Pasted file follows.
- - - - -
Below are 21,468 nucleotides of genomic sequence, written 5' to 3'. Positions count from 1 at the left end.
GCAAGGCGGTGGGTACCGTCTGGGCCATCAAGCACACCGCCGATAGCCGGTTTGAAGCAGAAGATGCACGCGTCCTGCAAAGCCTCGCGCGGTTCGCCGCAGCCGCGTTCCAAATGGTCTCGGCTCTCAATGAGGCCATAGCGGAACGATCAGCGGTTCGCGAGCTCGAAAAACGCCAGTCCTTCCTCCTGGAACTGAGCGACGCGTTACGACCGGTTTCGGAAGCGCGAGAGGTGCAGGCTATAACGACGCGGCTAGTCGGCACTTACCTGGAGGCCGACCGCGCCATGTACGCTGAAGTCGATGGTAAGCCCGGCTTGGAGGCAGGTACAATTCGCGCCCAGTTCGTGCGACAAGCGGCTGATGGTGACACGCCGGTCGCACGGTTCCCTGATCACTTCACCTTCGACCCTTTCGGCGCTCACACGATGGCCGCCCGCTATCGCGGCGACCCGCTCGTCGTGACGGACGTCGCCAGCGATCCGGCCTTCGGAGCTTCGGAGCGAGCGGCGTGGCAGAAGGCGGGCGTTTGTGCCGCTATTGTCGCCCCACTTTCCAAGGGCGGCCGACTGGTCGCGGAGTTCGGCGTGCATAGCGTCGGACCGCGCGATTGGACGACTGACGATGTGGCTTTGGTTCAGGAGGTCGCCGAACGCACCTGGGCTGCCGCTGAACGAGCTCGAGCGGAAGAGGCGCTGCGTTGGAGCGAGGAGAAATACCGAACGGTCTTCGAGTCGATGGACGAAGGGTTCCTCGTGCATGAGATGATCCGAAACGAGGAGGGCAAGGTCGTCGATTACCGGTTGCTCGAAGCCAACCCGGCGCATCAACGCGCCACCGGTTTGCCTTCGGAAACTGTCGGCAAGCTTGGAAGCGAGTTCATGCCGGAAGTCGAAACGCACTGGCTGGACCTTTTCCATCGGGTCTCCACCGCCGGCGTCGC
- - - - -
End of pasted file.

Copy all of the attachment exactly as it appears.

Below are 21,468 nucleotides of genomic sequence, written 5' to 3'. Positions count from 1 at the left end.
GCAAGGCGGTGGGTACCGTCTGGGCCATCAAGCACACCGCCGATAGCCGGTTTGAAGCAGAAGATGCACGCGTCCTGCAAAGCCTCGCGCGGTTCGCCGCAGCCGCGTTCCAAATGGTCTCGGCTCTCAATGAGGCCATAGCGGAACGATCAGCGGTTCGCGAGCTCGAAAAACGCCAGTCCTTCCTCCTGGAACTGAGCGACGCGTTACGACCGGTTTCGGAAGCGCGAGAGGTGCAGGCTATAACGACGCGGCTAGTCGGCACTTACCTGGAGGCCGACCGCGCCATGTACGCTGAAGTCGATGGTAAGCCCGGCTTGGAGGCAGGTACAATTCGCGCCCAGTTCGTGCGACAAGCGGCTGATGGTGACACGCCGGTCGCACGGTTCCCTGATCACTTCACCTTCGACCCTTTCGGCGCTCACACGATGGCCGCCCGCTATCGCGGCGACCCGCTCGTCGTGACGGACGTCGCCAGCGATCCGGCCTTCGGAGCTTCGGAGCGAGCGGCGTGGCAGAAGGCGGGCGTTTGTGCCGCTATTGTCGCCCCACTTTCCAAGGGCGGCCGACTGGTCGCGGAGTTCGGCGTGCATAGCGTCGGACCGCGCGATTGGACGACTGACGATGTGGCTTTGGTTCAGGAGGTCGCCGAACGCACCTGGGCTGCCGCTGAACGAGCTCGAGCGGAAGAGGCGCTGCGTTGGAGCGAGGAGAAATACCGAACGGTCTTCGAGTCGATGGACGAAGGGTTCCTCGTGCATGAGATGATCCGAAACGAGGAGGGCAAGGTCGTCGATTACCGGTTGCTCGAAGCCAACCCGGCGCATCAACGCGCCACCGGTTTGCCTTCGGAAACTGTCGGCAAGCTTGGAAGCGAGTTCATGCCGGAAGTCGAAACGCACTGGCTGGACCTTTTCCATCGGGTCTCCACCGCCGGCGTCGC